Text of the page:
Make change and pull request: - Are there any contributing guidelines? - PR should have a clear message of why this change is being made - Links / references / screenshots are excellent!

Merge Conflicts (Peirates)

git clone https://github.com/inguardians/peirates.git  # Or: git@github.com:inguardians/peirates.git
cd peirates

git merge origin/liner

git status
git diff


  • Marcello’s awesome Pretty Little Python Secrets
    • Part 1: Installing Python Tools/ Libraries the Right Way: [https://www.youtube.com/watch?v=ieyRV9zQd2U]
    • Part 2: Python Development & Packaging as Beautiful as a Poem: [https://www.youtube.com/watch?v=tNlurLxcf68]
  • WWHF October 2020 Workshop
    • [https://speakerdeck.com/ianlee1521/intro-to-git-for-security-professionals]
    • [https://www.youtube.com/watch?v=D8uMsXJWuRI]
  • WW Hackin Cast January 2021
    • [https://speakerdeck.com/ianlee1521/releasing-your-first-python-open-source-project-to-the-masses]
    • [https://www.youtube.com/watch?v=Czupb5lzPZI]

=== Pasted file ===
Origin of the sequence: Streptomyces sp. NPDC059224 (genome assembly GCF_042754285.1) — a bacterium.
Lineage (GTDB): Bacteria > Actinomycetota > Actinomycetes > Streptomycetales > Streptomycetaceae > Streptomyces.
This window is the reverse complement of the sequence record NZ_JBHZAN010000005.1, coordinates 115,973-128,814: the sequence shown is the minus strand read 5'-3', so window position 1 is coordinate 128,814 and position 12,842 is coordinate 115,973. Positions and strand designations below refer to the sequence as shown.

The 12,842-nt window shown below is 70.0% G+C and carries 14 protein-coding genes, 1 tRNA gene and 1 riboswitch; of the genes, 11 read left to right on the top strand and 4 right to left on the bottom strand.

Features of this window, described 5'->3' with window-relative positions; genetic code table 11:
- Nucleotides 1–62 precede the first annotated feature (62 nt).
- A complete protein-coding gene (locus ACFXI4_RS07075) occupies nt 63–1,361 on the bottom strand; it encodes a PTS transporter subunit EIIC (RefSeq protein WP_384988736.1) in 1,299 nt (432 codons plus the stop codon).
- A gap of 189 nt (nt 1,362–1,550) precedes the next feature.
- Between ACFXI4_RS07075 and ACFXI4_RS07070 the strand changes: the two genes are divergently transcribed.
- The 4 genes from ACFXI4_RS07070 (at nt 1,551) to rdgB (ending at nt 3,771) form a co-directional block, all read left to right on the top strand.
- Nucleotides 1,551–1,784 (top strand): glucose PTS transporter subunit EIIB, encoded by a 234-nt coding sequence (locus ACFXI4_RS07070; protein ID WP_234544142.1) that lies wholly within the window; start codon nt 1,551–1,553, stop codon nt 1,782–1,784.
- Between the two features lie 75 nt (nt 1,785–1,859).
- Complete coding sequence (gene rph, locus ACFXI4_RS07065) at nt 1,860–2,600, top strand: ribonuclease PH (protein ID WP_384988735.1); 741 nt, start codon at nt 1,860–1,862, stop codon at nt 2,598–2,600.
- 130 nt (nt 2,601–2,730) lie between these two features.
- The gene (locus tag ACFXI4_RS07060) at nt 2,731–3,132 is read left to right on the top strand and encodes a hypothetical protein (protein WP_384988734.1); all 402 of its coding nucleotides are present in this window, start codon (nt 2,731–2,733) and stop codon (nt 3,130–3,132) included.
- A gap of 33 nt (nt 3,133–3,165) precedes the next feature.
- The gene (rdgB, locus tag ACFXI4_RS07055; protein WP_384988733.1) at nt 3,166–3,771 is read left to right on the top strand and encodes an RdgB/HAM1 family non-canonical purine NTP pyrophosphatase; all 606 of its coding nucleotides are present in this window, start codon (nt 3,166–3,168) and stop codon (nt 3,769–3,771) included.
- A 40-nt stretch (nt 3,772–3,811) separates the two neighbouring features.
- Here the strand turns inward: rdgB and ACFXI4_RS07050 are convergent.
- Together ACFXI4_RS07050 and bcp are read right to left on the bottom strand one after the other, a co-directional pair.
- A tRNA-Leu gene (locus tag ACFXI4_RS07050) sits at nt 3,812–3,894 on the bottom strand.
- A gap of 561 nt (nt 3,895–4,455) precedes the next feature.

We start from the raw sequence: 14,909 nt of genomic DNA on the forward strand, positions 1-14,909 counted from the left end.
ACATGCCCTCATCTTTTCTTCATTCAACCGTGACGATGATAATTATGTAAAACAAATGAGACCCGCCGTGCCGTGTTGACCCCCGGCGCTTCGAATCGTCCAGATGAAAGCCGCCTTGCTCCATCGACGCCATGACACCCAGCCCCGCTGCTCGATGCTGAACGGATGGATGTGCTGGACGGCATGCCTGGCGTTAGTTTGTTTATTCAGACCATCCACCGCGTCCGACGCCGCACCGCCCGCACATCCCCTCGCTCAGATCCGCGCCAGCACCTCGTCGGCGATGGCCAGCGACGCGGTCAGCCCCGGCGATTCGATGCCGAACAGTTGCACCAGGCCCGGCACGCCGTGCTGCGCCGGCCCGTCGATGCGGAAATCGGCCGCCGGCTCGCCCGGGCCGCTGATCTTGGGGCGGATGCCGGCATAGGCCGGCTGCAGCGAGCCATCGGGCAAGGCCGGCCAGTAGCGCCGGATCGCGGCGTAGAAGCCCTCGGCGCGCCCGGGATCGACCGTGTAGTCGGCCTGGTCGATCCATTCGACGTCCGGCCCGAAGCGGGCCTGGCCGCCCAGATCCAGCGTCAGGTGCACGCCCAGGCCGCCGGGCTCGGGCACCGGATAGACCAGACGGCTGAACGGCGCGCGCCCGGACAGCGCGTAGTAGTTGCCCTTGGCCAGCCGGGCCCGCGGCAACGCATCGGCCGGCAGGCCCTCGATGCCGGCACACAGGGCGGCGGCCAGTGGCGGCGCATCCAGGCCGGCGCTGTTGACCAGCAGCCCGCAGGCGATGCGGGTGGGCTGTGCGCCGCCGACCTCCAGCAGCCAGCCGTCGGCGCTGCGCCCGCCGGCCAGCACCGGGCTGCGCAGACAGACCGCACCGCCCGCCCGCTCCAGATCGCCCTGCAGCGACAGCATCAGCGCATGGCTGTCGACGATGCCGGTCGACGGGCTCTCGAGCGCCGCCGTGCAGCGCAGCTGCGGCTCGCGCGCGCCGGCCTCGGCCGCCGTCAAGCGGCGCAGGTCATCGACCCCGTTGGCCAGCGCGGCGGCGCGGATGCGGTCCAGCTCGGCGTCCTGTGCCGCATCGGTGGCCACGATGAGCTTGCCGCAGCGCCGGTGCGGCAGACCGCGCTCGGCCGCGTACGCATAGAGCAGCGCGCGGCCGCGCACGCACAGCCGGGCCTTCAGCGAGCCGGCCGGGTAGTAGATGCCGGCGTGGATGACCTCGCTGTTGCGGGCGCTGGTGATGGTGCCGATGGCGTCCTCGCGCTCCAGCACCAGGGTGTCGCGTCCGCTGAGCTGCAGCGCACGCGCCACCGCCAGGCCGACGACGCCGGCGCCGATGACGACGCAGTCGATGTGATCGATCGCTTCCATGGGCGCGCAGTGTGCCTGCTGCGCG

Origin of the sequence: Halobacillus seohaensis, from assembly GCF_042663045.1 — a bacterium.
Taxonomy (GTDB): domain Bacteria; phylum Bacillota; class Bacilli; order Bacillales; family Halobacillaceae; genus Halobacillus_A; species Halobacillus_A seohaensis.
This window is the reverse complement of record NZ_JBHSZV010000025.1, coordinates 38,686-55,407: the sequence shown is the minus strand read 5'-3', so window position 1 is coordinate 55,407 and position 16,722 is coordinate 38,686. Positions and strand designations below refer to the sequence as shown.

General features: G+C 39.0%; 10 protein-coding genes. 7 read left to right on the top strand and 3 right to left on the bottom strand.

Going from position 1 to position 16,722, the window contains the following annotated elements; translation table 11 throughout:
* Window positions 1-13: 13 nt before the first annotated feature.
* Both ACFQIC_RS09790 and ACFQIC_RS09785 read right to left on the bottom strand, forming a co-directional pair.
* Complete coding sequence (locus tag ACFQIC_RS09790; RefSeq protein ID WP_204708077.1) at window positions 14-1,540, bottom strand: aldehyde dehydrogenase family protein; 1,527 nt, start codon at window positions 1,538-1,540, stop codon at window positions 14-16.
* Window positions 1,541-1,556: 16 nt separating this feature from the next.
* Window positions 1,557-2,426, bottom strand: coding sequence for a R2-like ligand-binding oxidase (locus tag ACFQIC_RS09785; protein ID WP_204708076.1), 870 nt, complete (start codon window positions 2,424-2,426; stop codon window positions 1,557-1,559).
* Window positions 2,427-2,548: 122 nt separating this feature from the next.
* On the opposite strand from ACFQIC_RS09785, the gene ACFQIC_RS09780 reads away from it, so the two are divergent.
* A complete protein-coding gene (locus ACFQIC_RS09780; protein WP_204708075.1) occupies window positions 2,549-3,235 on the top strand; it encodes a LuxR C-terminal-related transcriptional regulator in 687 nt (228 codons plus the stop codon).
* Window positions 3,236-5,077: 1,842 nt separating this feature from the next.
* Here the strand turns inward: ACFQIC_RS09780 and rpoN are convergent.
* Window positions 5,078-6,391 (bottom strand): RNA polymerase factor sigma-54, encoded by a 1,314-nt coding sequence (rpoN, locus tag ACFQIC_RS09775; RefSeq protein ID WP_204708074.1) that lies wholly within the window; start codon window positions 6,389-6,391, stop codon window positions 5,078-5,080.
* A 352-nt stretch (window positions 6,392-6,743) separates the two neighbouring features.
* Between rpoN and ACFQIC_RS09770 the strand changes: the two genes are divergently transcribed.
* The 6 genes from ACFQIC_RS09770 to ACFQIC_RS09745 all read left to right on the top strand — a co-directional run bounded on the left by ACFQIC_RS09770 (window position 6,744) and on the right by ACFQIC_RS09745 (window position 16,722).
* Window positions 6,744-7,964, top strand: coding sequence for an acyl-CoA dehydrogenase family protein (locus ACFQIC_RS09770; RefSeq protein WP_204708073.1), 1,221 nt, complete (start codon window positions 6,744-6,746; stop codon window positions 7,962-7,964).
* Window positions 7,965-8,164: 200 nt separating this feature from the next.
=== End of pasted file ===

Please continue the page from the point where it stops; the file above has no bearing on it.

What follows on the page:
Things that you’ll need if you want to follow along with the workshop on your own machine

Below are some notes on how you can get your local computer set up to follow along on your own with the workshop.

Option 1 preferred: Use Docker PREFERRED

Installation instructions from Docker are at [https://docs.docker.com/get-docker/] for Windows, Mac, and Linux.

Once you have docker installed, we’ll be using the python:latest image, so run docker pull python:latest to download in advance.

Option 2: Use native tools

During this workshop, we will be doing almost everything at a commandline.

To fully complete everything we’ll be doing, you’ll need the following tools / applications:

  • git [https://git-scm.com/downloads]
  • python3 [https://www.python.org/downloads/]
    • pip [https://pip.pypa.io/en/stable/installing/]

If you’re on a Unix like system (Linux, macOS), install the tools natively. I’m not able to describe ALL of the permutations on this, but some common ones:

I’m on macOS

Use Homebrew [https://brew.sh/] to install git and python3

brew install git python3

I’m on Linux

You should be able to install the tools from your local package manager (yum, apt, etc)

# EL flavors of Linux (RHEL, CentOS, etc)
yum install -y git python3 python3-pip
# Debian flavors of Linux (Kali, Ubuntu, Debian, etc)
apt install -y git python3 python3-pip

Option 3: Follow along

I’ll be going through all of the instructions, and all of the commands live during the workshop, so if you are unable or uninterested in doing the above setup, you can simply keep an eye on the workshop, and ask questions in Discord as we go along.